During the summer before my senior year of high school, my friends and I spent hours romanticizing about all the excitement and change that would come during our first year of college. Little did we know that although college is full of new experiences and personal growth, it can come with some pretty difficult challenges.
Growing up, I was used to moving around a lot, as I spent half my life on a completely different continent. When it came to choosing colleges to apply to, the idea of going somewhere far away from home didn't seem like such a big deal. I had become pretty independent, or at least I thought I was. But when I actually came to college, I realized that living on my own was not all unicorns and rainbows.
Before I embarked on my college journey, I wish I knew that living far away from my family would be hard. Not seeing my mom and dad every day, and more importantly, my dog, resulted in endless daily FaceTime calls. Not gonna lie, I shed quite a few tears from missing my pupper. Although being 13 hours away from my family and friends was an adjustment, it forced me to become truly independent. I didn't know anyone when I came to college and quickly had to learn to take care of myself. Taking care of myself meant doing laundry, cooking, cleaning, and most importantly, becoming used to the idea of being lonely.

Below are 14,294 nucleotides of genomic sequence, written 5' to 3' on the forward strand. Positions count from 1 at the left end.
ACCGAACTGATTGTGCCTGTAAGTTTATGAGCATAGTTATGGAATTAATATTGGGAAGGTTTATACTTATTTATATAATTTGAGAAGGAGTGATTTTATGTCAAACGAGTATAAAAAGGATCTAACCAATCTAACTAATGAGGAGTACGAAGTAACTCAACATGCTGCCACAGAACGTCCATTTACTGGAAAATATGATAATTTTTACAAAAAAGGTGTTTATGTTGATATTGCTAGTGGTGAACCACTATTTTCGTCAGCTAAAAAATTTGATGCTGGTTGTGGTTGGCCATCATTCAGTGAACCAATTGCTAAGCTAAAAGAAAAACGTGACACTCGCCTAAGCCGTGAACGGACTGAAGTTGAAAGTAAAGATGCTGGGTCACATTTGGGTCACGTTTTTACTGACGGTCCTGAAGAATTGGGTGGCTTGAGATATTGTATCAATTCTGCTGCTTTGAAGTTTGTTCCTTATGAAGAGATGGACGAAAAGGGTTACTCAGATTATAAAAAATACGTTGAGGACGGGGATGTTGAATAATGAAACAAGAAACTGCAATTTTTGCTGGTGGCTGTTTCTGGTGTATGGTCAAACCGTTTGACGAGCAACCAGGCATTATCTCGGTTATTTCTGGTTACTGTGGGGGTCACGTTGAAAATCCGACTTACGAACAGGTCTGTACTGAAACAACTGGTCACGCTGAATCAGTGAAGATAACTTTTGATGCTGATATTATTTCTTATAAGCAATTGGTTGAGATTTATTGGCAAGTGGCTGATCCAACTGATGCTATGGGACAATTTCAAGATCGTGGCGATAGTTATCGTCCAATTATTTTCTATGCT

College taught me that true independence often goes hand in hand with being comfortable in your loneliness. Loneliness is not always a bad thing, although it can often seem that way. Going to a big state school means that most people I met knew at least someone from their high school, and I felt deserted and left out. For the first few weeks, I spent a lot of time by myself. I wish I would have known that being by yourself is actually rewarding, and teaches you a lot about self-love and self-reflection. However, I also wish I knew that loneliness doesn't last forever. I had only been at college for two weeks, and the feelings of missing my friends and family felt pretty overwhelming. Needless to say, I was ready to drop out before classes had even started.
Looking back at it, I wish I would have been more patient. In the beginning, I often found myself comparing my college experience to that of my friends. I scrutinized myself for not having as many friends, and for not loving college as much as they seemed to. Everyone's college experience is different, and I wish I would have been kinder to myself. I also wish I would have been more positive. Things may seem tough at the moment, but taking a step back and separating myself from the situation has taught me that things are often better than they seem. Even if you don't end up loving your college experience as much as you thought you would remember to appreciate your situation. Not everyone has the ability to go to college, so even if you feel like you're not living up to the college hype, try to stay humble.
Reflecting on what I learned from my first semester at college has made me extremely grateful. Not only have I experienced immense personal growth, but I have also made some memories that I will cherish forever. I have learned that spending time with my close friends, embarking on new experiences, and being kind to myself is most important. I also learned that after I stopped comparing my college rollercoaster to everyone else's, I started to actually enjoy the ride!